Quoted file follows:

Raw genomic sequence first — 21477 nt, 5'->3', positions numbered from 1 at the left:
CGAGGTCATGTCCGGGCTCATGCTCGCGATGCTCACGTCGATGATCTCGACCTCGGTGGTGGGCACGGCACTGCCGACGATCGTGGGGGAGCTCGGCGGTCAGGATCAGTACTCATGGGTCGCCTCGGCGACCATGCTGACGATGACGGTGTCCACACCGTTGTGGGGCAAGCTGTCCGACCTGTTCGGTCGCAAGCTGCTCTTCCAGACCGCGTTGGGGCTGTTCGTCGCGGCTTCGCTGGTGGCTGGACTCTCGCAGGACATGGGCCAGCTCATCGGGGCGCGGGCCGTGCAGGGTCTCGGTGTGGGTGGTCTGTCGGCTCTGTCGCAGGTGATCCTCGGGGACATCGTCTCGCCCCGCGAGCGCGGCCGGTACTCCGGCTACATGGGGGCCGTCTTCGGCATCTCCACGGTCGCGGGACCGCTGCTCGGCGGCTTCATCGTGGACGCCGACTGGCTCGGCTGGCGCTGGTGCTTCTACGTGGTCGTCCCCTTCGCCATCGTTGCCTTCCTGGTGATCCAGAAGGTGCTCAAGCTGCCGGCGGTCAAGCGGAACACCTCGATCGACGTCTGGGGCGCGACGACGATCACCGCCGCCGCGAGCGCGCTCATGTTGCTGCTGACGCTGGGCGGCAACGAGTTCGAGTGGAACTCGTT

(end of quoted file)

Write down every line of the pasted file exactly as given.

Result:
Raw genomic sequence first — 21477 nt, 5'->3', positions numbered from 1 at the left:
CGAGGTCATGTCCGGGCTCATGCTCGCGATGCTCACGTCGATGATCTCGACCTCGGTGGTGGGCACGGCACTGCCGACGATCGTGGGGGAGCTCGGCGGTCAGGATCAGTACTCATGGGTCGCCTCGGCGACCATGCTGACGATGACGGTGTCCACACCGTTGTGGGGCAAGCTGTCCGACCTGTTCGGTCGCAAGCTGCTCTTCCAGACCGCGTTGGGGCTGTTCGTCGCGGCTTCGCTGGTGGCTGGACTCTCGCAGGACATGGGCCAGCTCATCGGGGCGCGGGCCGTGCAGGGTCTCGGTGTGGGTGGTCTGTCGGCTCTGTCGCAGGTGATCCTCGGGGACATCGTCTCGCCCCGCGAGCGCGGCCGGTACTCCGGCTACATGGGGGCCGTCTTCGGCATCTCCACGGTCGCGGGACCGCTGCTCGGCGGCTTCATCGTGGACGCCGACTGGCTCGGCTGGCGCTGGTGCTTCTACGTGGTCGTCCCCTTCGCCATCGTTGCCTTCCTGGTGATCCAGAAGGTGCTCAAGCTGCCGGCGGTCAAGCGGAACACCTCGATCGACGTCTGGGGCGCGACGACGATCACCGCCGCCGCGAGCGCGCTCATGTTGCTGCTGACGCTGGGCGGCAACGAGTTCGAGTGGAACTCGTT